Courtesy of Sarah Stephens

Jane Switzer Stephens helped start KVIE and was on its board, and boards of other groups.

Obituary: Jane Switzer Stephens was a dedicated volunteer

Published: Friday, Jul. 5, 2013 - 12:00 am | Page 3B
Last Modified: Friday, Jul. 5, 2013 - 6:31 am

Jane Switzer Stephens, a dedicated volunteer who was active in community groups and international humanitarian efforts, died June 28 of kidney cancer, her family said. She was 91.

Mrs. Stephens was a hands-on leader in Sacramento service and nonprofit groups for many years. After working with other volunteers to establish public TV station KVIE, she oversaw a fundraising campaign and was elected to the board in 1965.

She served on the board of United Crusade, a regional fundraising program, and was honored for community service by United Way in 1974. She was on the boards of Planned Parenthood Sacramento and the Sacramento Interfaith Service Bureau.

"When she got involved with a group, it wasn't long before she became a decision-maker or adviser," said her daughter Sarah.

Mrs. Stephens had a lifelong interest in helping others and connecting with people of different backgrounds, cultures and faiths. She attended a UNESCO conference on East-West cultural relations in 1957. Three years later, she spent seven months in Cairo while her husband advised a United Nations program on civil service in Egypt.

She hosted foreign visitors to California as a member of People to People. She traveled to many countries with her husband, including visits to Presbyterian Church missions and Asian refugee camps in 1982. She assisted refugees in Sacramento, spoke out on international peace and justice issues, and helped create an Interfaith Service Bureau store that sold textile goods made by Hmong refugees.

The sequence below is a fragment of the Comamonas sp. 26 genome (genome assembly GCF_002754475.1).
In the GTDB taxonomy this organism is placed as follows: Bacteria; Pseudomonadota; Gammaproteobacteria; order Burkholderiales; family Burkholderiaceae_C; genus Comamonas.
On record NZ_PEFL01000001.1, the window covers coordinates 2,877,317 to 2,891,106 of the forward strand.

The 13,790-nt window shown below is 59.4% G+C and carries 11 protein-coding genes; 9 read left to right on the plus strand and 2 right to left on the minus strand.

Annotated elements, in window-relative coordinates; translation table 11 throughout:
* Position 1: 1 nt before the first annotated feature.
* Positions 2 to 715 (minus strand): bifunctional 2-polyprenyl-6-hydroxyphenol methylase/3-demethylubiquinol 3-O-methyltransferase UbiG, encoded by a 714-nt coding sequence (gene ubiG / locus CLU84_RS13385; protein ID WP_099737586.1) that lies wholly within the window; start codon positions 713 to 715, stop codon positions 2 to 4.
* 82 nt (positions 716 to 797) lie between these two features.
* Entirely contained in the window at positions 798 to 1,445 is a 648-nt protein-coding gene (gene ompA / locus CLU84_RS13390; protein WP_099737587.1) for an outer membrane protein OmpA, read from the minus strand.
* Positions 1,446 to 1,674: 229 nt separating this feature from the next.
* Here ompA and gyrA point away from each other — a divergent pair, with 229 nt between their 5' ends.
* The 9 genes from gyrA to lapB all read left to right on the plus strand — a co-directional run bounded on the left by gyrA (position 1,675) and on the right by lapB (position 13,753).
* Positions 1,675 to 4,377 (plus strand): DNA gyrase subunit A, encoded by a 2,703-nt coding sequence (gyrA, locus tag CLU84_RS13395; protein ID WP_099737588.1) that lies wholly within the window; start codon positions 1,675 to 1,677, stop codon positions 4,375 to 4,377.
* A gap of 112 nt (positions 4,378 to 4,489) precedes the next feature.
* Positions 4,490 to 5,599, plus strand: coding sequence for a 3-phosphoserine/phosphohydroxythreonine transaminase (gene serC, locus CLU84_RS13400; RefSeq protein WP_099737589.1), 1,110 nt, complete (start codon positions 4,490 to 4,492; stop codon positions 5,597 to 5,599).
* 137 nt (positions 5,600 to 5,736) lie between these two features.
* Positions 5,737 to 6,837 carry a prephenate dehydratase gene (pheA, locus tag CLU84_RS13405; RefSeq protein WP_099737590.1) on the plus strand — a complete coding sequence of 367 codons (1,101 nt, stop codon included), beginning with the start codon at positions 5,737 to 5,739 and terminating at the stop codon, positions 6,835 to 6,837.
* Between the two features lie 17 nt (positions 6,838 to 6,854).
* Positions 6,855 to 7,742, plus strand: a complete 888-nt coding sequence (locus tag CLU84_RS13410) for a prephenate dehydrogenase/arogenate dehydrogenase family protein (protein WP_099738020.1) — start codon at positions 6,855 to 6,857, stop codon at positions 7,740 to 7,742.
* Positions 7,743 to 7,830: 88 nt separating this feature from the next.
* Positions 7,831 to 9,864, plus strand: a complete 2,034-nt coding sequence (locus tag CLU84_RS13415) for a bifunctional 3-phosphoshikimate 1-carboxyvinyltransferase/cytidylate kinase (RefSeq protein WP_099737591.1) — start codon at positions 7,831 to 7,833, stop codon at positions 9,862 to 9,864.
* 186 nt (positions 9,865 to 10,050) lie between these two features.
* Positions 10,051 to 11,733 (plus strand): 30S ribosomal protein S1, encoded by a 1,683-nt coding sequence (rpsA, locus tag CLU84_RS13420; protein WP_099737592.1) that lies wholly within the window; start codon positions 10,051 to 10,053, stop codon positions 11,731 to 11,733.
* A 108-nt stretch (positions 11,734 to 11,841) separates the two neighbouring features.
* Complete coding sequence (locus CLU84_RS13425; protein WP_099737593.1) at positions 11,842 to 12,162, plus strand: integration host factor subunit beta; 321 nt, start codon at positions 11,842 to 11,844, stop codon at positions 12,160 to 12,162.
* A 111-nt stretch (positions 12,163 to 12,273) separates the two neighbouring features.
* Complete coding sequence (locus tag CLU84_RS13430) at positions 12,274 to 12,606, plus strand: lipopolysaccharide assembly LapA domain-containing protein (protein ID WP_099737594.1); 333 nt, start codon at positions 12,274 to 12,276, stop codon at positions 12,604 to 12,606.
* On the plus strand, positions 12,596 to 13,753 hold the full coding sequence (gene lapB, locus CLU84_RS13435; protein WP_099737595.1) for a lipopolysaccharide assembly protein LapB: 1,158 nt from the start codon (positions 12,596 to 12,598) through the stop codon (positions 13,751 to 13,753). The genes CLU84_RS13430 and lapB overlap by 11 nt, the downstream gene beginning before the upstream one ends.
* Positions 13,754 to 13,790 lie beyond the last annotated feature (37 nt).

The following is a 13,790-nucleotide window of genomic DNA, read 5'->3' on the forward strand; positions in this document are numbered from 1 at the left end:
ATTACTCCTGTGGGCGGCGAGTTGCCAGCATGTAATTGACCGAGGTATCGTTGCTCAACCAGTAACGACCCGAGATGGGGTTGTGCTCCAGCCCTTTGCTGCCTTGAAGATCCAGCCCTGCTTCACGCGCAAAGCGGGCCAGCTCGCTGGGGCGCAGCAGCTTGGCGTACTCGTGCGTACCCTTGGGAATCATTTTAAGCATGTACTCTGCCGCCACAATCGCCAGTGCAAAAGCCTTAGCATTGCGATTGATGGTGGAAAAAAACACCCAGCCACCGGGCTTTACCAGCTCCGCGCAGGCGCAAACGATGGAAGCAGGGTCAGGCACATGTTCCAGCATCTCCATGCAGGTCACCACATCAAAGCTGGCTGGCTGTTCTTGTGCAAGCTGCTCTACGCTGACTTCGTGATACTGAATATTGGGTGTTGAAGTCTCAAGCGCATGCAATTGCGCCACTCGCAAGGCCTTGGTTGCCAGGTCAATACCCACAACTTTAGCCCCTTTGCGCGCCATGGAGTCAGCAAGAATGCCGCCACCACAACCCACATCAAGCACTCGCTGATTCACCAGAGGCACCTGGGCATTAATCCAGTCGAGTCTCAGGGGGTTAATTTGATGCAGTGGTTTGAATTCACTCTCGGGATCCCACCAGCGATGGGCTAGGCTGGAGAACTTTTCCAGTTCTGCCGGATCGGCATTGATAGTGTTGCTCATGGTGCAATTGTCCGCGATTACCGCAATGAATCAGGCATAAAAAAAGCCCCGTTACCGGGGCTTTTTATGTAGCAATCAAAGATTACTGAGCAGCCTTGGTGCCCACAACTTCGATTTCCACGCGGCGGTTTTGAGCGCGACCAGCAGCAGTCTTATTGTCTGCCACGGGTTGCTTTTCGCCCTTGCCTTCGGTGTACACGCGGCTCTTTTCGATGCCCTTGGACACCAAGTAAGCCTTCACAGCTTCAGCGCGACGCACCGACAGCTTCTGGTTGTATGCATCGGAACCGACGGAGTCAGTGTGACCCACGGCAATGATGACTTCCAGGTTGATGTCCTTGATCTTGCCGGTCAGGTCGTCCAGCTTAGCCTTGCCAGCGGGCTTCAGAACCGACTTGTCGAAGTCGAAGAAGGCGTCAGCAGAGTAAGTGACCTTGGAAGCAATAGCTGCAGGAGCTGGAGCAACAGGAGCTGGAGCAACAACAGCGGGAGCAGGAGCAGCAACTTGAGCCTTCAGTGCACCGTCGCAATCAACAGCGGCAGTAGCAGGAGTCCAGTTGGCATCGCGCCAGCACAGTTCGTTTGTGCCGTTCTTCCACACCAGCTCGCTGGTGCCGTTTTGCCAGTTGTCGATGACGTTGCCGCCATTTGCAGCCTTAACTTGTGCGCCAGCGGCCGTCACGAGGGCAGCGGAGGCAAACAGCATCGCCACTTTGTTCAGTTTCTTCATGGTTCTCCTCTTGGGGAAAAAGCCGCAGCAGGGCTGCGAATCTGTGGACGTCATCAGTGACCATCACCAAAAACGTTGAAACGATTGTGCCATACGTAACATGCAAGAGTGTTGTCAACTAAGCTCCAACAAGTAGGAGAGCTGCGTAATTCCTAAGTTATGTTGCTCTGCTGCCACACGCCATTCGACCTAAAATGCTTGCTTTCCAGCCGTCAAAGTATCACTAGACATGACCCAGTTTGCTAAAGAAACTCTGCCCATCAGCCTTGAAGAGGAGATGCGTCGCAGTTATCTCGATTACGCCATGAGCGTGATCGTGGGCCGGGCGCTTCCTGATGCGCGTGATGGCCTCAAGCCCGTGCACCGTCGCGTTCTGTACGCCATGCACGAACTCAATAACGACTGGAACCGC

"She was always a global citizen," her daughter said.

The former Jane Switzer was born on Sept. 5, 1921, and raised in Berkeley. Her father died when she was 12, and her mother was a social worker and suffragette who instilled values of public service and progressive thinking.

She began volunteering in the early 1940s, helping soldiers in World War II with the American Red Cross in Carmel. She married an Army officer, Roy W. Stephens, and settled in Sacramento in 1946. She raised three children with her husband, a career California civil servant who retired as assistant secretary to the State Personnel Board.

Mrs. Stephens was a longtime member of Fremont Presbyterian Church in Sacramento. She served as a deacon and was active in interfaith peace and service programs.

She spent nearly a decade caring for her husband, who had Alzheimer's disease, until his death in 2000. She advocated for residents with dementia and Alzheimer's disease at The Chateau at River's Edge, an assisted-living center, where she lived for the last three years.

"To her dying day, she was standing up for others," her daughter said.

Mrs. Stephens is survived by her children, Chandra of Sebastopol, Richard of San Luis Obispo, and Sarah of France; four grandchildren; and three great-grandchildren.

A memorial service is set for 11 a.m. July 20 at Westminster Presbyterian Church, 1300 N St., Sacramento.

Call The Bee's Robert D. Dávila, (916) 321-1077. Follow him on Twitter @bob_davila.

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